tson met Tuesday night with the men of a U.S. Army helicopter
Senate and House Republican shot down when it strayed over
leaders,received intelligence re- North Korea were released in
ports during the night on the May of 1954. This, however, was
attacks on the Saigon and other a year after their capture.
targets, and breakfasted yesterday In Tokyo, an official of a pro-
d rymorning with senior members of North Korean organization said
the Senate and House Armed
onstrate a high measure of initia- Services and Appropriations com-"
tive, mobility and, indeed, morale. mittees.
Something the Communists The administration, however, w orl N W
consider important must be at held in reserve any broad re-
stake in this series of well co- sponses to the specific Saigon ter-
ordinated attacks in the face of ror attacks and the attacks
throughout. So u th Vietnam. MUNICH, Germany-The right-
heavy casualties. Spokesmen for the President said ist National Democratic Party-
By U.S. figures, the investment any 6fficial statement will be NDP-claimed here early today
has been big in terms of dead and withheld, pending more informa- that one of its members was mur-
wounded. tion of the Communist assaults. dered at an anti Nazi rally.
Hanoi Motives Sitting in at the White House The rally had been organized by
On the psychological side, these meetings, which were also re- anti Nazi groups on the occasion
t cogat a time of acrie ported to have dealt with the of the 35th anniversary of Hitler's
attacks bcomate in the United North Korea, Pueblo ship seizure, coming to power in Germany. The
States on the war issue and while were such administration leaders rally was interrupted by shouting
Amerasookat spossibilityofas Secretary of State Dean Rusk, and heckling from right wing dem-
Americans look at sity of Secretary of Defense Robert S. onstrators.
a second Asian front in the Ko- M aaandGnErlG.* * -
rean theater. Simultaneously, the Mc amara,h anGen. Earle GAHNG. - h efn
rea teatr.Simltneosl, te'Wheeler, chairman of the Joint WASHINGTON -The Defense
Saigon government continues to Chiefs of Staff Department said yesterday Secre-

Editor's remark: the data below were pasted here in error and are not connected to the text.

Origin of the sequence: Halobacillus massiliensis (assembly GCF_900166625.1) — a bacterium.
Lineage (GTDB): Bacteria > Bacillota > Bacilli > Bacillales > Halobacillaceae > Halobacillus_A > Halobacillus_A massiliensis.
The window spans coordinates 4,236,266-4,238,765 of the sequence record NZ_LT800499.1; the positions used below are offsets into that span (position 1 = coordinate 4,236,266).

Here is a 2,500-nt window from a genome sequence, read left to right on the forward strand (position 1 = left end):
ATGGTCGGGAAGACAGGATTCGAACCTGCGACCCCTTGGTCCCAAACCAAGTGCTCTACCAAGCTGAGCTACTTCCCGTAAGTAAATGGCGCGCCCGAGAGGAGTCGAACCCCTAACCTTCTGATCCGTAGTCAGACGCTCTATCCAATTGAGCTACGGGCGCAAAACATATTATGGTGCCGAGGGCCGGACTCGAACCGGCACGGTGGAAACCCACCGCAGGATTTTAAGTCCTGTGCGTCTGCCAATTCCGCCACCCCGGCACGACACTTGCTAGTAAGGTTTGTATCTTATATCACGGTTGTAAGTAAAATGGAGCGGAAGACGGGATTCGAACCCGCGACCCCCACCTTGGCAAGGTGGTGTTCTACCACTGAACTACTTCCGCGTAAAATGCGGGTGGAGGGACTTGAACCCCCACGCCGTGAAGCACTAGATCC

display little aptitude in attempts ,ttary Robert S. McNamara will tes-
to win the loyalty of the people.' Assaults 'Planned tify privately before the Senate
Hanoi may see something else Administration spokesmen gen- Foreign Relations Committee on
+,,ehanoi:ay see +Qsomething erally confined their public ap- the 1964 Tonkin Gthat

terday that they serve as 'inter-
mediaries in the .U.S.-North Ko-
rean dispute over the USS Pueb-
lo, diplomatic sources reported.
The proposal was put to the
United States and the Soviet Un-
ion in general terms, and their,
formal replies were awaited. The
U.S. reaction was described as
negative.
vs Roundup

COPENHAGEN - Denmark's
leading non Socialist parties an-
nounced yesterday agreement on
the basis for forming a coalition
government of the Right and Cen-
ter.
The agreement was announced
by Hilmar Baunsgaard, the man
expected to be Denmark's next
premier.
WASHINGTON - The govern-
ment reported yesterday the
sharpest monthly gold loss in his-
tory during December-$900 mil-
lion, largely because of the Euro-
pean gold rush which followed de-
valuation of the'British pound.
The December loss raised the
total drain for the year to $1.17
billion.

take too long to make arrange-
ments. But he said a one-man
mission might be looked on more
favorably.
Some diplomats have said that
an Indonesian might be a good
choice.
Canada had brought up possi-
ble mediation last Friday, but the
Soviet Union gave the suggestion
a cold shoulder, diplomats said.
The African and Asian mem-
bers of the council - Algeria,
Ethiopia, India, Pakistan and
Senegal - returned to the medi-
ation idea after the backstage
talks among the council mem-
bers had run into a U.S.- Soviet
deadlock on the question of in-
viting North Korea to take part
in the council deliberations.
The United States requested an
urgent meeting of the council
last Thursday, accusing North
Korea of "wanton lawlessness in
the seizure of the Pueblo and its
83 crewmen Jan. 23." The North
Koreans claim the intelligence
gathering vessel was within their
12 mile limit.
The Afro-Asian group told the
United States and the Soviet